Australia Sues Facebook, Claiming 311,000 Affected By Privacy Breach

The Australian government is taking Facebook to court over the Cambridge Analytica scandal, with claims more than 311,000 Aussies had their data exposed.

The Australian Information Commissioner announced on Monday afternoon it had commenced legal proceedings against the social media giant in the Federal Court, alleging serious breaches of privacy.

The government indicated it could pursue the company for more than half a trillion dollars.

At the heart of the matter is an app named 'This Is Your Digital Life', a personality quiz released online in 2014.

Several hundred thousand people all over the world used the app, which -- allegedly thanks to Facebook's then-lax restrictions on privacy -- collected personal data from those who accessed it and many of their friends as well.

The developers of the app then passed that personal information to another company, Cambridge Analytica, which used the information for political advertising and targeting purposes.

Specifically, a Federal Court filing notice lodged by the Office of the Australian Information Commissioner (OAIC) alleged that while just 53 people in Australia installed the 'This Is Your Digital Life' app, 311,074 friends of those people "had their personal information requested by the app".

This would constitute a breach of Australian privacy law, the OAIC said.

The OAIC said it was seeking civil penalties and other "relief" through the courts. The commissioner said, "each contravention within the relevant period attracted a maximum penalty of $1,700,000."

With more than 311,000 breaches, that could put the potential damages bill at an astonishing $528 billion.

Facebook co-founder, CEO Mark Zuckerberg testifies before a combined Senate committee hearing in 2018. Image: Getty

Facebook later shut down the app in 2015, notifying millions of users that their data had potentially been vacuumed up.

This led to widespread outrage and scrutiny of the social media company's privacy policies.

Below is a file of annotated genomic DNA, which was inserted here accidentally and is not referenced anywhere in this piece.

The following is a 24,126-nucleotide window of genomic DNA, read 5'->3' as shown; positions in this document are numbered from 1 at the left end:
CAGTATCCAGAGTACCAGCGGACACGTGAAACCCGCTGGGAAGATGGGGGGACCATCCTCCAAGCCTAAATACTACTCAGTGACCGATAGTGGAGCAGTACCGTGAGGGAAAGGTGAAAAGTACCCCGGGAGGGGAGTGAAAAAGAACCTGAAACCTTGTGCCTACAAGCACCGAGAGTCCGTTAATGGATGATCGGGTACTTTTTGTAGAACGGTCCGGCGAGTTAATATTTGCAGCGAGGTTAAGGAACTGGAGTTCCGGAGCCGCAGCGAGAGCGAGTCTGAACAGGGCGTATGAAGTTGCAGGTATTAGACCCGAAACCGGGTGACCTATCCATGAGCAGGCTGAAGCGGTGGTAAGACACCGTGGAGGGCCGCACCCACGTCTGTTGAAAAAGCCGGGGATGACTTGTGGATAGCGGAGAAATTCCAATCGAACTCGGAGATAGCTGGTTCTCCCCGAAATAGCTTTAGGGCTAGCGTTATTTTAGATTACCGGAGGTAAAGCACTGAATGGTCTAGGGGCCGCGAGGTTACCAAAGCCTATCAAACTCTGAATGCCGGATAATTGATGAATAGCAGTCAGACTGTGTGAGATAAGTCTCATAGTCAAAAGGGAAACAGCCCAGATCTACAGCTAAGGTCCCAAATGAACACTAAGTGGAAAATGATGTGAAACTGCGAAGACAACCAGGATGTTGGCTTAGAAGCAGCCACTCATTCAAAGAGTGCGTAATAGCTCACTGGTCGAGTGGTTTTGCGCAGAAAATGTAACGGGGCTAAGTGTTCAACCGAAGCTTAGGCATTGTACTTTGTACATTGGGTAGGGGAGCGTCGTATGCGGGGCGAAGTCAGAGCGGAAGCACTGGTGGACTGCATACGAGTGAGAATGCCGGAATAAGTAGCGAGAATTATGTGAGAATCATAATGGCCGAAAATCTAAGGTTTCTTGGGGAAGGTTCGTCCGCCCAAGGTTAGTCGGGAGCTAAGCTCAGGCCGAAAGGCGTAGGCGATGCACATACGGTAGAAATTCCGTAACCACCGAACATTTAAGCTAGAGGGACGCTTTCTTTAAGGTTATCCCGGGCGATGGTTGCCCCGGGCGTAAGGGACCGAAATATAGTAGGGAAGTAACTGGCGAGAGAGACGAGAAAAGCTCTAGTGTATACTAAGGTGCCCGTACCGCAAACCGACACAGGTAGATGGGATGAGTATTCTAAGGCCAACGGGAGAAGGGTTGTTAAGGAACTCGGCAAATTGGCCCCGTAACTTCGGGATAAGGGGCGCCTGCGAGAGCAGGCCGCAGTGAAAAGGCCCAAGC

After Facebook was fined $US5 billion by America's Federal Trade Commission in July 2019, Australian authorities laid their own court challenge.



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"The Commissioner alleges that the personal information of Australian Facebook users was disclosed to the 'This Is Your Digital Life' app for a purpose other than the purpose for which the information was collected, in breach of the Privacy Act 1988," the OAIC claimed on Monday.

"The information was exposed to the risk of being disclosed to Cambridge Analytica and used for political profiling purposes, and to other third parties," it further alleged.

Australian Information Commissioner and Privacy Commissioner Angelene Falk said Facebook's platform made it so that "users were unable to exercise reasonable choice and control about how their personal information was disclosed."

Cambridge Analytica filed for bankruptcy following the scandal. Image : Getty Images

"We claim these actions left the personal data of around 311,127 Australian Facebook users exposed to be sold and used for purposes including political profiling, well outside users’ expectations," she said.

In a statement to 10 daily, a Facebook spokesperson said the company had "actively engaged with the OAIC over the past two years as part of their investigation."

"We’ve made major changes to our platforms, in consultation with international regulators, to restrict the information available to app developers, implement new governance protocols and build industry-leading controls to help people protect and manage their data," the spokesperson said.

"We’re unable to comment further as this is now before the Federal Court."



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The OAIC accused Facebook of "systemic failures to comply with Australian privacy laws".

It also claimed the social media giant had "been unable to provide the Commissioner with a precise record of the Australian affected individuals’ personal information that Facebook disclosed to the 'This is Your Digital Life' app’s developers."

Image: Getty

"It underscores the shortcomings in Facebook’s attempts to protect its Users’ personal information from unauthorised disclosure," it claimed.